Rubber Bead – Float/bait stop

Line -12lb fluorocarbon connected to  braid

Weights – Bullet or ball

Weedless Worm Hook (Weighted or non weighted) – Size depends on the species you are after

Plastic Worm – The choices of soft plastic worms are endless

Hitchhiker – Small, medium or large depending on size of fish you are after

On this particular day we were lucky to fish in caves, over rocks, along the sea bed and we even picked up a spider-crab along the way. At one stage we just stood and watched in silence as the Wrasse followed the lures up to the surface and smacked into them right in front of us.

As a keen Wrasse angler I would have always fished using a selection of bait including crab and lugworm. However there is no comparison to fishing with soft plastic lures on light gear – it is extremely rewarding. Who thought the day would come where we spin for Wrasse rather than drop bait down the side of a rock and hope for the best.

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The Tactics

When you are all set up and ready to go, time to catch fish. Your cast does not need to be the mother of all casts. A gentle flick out, the weight will carry the soft plastic a significant distance every time (especially on balanced tackle). When it hits the water leave it sink slowly to the bottom. As the soft plastic drops down, watch your line very carefully, and look for any kind of slight “twitch” or tug. This will many times indicate that a fish has hit the soft plastic lure, because the fish maybe probing and knock the plastic on the drop. If the bait makes it to the bottom without being taken by a fish, let it sit for a few seconds and then slowly crawl it through the cover and over rocks an inch or two at a time, stop and pause for a few seconds, and repeat the process. You will get the feel for it very quickly. I like to picture the plastic knocking and bouncing along, it’s a nice way to stay in touch with the lure. You will feel the lead knocking off rocks and bouncing around. Give the rod a lift to the 11 O’clock position, this will cause the lure to lift up off the sea floor. Then drop your rod tip to about the 8 o’clock position and allow the lure to slowly fall again, all the while watching the line for a take. Most wrasse bites will come as the bait falls back toward the bottom. When you do get the take quickly set the hook and bring the fish in. Wrasse will fight hard. Be prepared to give little quarter or the fish will break you off on snags or bury themselves in kelp. Set your drag at a level where the fish must work hard to take line back.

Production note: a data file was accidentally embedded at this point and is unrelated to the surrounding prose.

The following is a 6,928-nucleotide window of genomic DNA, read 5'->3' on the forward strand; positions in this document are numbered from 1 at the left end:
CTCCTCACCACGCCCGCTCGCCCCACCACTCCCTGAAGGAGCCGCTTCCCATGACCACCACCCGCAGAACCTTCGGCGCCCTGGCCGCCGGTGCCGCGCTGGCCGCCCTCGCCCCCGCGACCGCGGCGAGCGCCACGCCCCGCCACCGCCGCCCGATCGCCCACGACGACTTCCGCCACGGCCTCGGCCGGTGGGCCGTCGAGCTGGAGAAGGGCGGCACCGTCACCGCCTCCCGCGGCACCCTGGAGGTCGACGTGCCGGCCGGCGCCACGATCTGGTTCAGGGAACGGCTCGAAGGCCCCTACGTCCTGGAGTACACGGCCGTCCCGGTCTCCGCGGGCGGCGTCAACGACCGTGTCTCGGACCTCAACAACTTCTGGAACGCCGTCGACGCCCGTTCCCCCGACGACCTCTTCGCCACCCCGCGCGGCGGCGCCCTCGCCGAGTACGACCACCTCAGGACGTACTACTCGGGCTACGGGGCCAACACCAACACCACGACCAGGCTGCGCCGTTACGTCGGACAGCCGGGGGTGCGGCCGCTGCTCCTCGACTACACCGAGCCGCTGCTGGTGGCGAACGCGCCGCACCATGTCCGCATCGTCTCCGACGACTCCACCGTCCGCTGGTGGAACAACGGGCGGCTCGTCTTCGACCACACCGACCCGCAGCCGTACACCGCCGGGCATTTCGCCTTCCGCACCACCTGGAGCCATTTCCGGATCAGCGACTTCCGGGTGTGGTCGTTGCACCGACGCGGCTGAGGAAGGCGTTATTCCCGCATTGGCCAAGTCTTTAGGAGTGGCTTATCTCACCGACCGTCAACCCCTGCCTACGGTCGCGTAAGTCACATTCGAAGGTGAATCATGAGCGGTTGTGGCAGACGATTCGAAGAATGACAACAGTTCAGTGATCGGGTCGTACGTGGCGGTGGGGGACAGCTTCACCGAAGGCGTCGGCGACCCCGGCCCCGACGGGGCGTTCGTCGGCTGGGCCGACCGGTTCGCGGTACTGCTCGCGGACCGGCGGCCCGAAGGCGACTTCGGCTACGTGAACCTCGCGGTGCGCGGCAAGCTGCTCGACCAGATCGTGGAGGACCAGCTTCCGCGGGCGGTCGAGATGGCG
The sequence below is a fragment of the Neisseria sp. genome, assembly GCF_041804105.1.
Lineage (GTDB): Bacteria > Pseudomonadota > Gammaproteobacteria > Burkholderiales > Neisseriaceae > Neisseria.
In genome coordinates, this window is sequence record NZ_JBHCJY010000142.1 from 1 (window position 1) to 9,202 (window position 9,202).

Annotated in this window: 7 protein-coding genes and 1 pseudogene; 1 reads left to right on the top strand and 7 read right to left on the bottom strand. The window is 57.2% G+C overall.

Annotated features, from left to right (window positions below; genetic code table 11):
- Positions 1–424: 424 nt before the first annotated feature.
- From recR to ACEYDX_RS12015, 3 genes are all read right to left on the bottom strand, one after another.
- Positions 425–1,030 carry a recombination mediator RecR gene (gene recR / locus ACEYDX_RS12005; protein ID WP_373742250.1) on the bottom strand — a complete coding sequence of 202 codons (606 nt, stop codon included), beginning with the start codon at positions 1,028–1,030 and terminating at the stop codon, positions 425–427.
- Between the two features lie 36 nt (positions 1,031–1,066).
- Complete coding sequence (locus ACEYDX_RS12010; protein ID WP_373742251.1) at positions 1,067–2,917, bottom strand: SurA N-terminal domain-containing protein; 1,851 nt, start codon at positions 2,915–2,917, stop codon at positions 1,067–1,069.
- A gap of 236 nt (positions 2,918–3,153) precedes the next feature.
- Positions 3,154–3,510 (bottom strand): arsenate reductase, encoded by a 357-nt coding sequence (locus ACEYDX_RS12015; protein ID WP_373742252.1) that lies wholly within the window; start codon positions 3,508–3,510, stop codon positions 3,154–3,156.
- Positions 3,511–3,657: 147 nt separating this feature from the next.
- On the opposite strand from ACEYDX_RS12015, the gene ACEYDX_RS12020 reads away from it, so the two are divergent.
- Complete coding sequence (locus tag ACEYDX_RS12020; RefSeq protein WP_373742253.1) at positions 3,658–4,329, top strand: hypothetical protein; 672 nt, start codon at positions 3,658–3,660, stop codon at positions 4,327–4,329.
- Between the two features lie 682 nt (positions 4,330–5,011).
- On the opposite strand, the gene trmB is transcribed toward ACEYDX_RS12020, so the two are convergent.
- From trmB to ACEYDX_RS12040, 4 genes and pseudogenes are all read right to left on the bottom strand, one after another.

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Targeting wrasse with plastics is a “personal” type of fishing. It really comes down to your “feel” for the tackle and the action of your lure. With some practice you will find the style and ideal setup that suits you, increases your catch and gets the most from these sporting fish.

Our fishing trip was the perfect fishing trip and this was evident in the whopping 36 fish caught throughout the session. As the old saying goes “There is certainly something in fishing that tends to produce a serenity of the mind.” I couldn’t agree more!

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Martin McGowan is the driving force behind the Angling Hub Tackle shop based in Tralee. It is a most popular shop with the sea angling fraternity.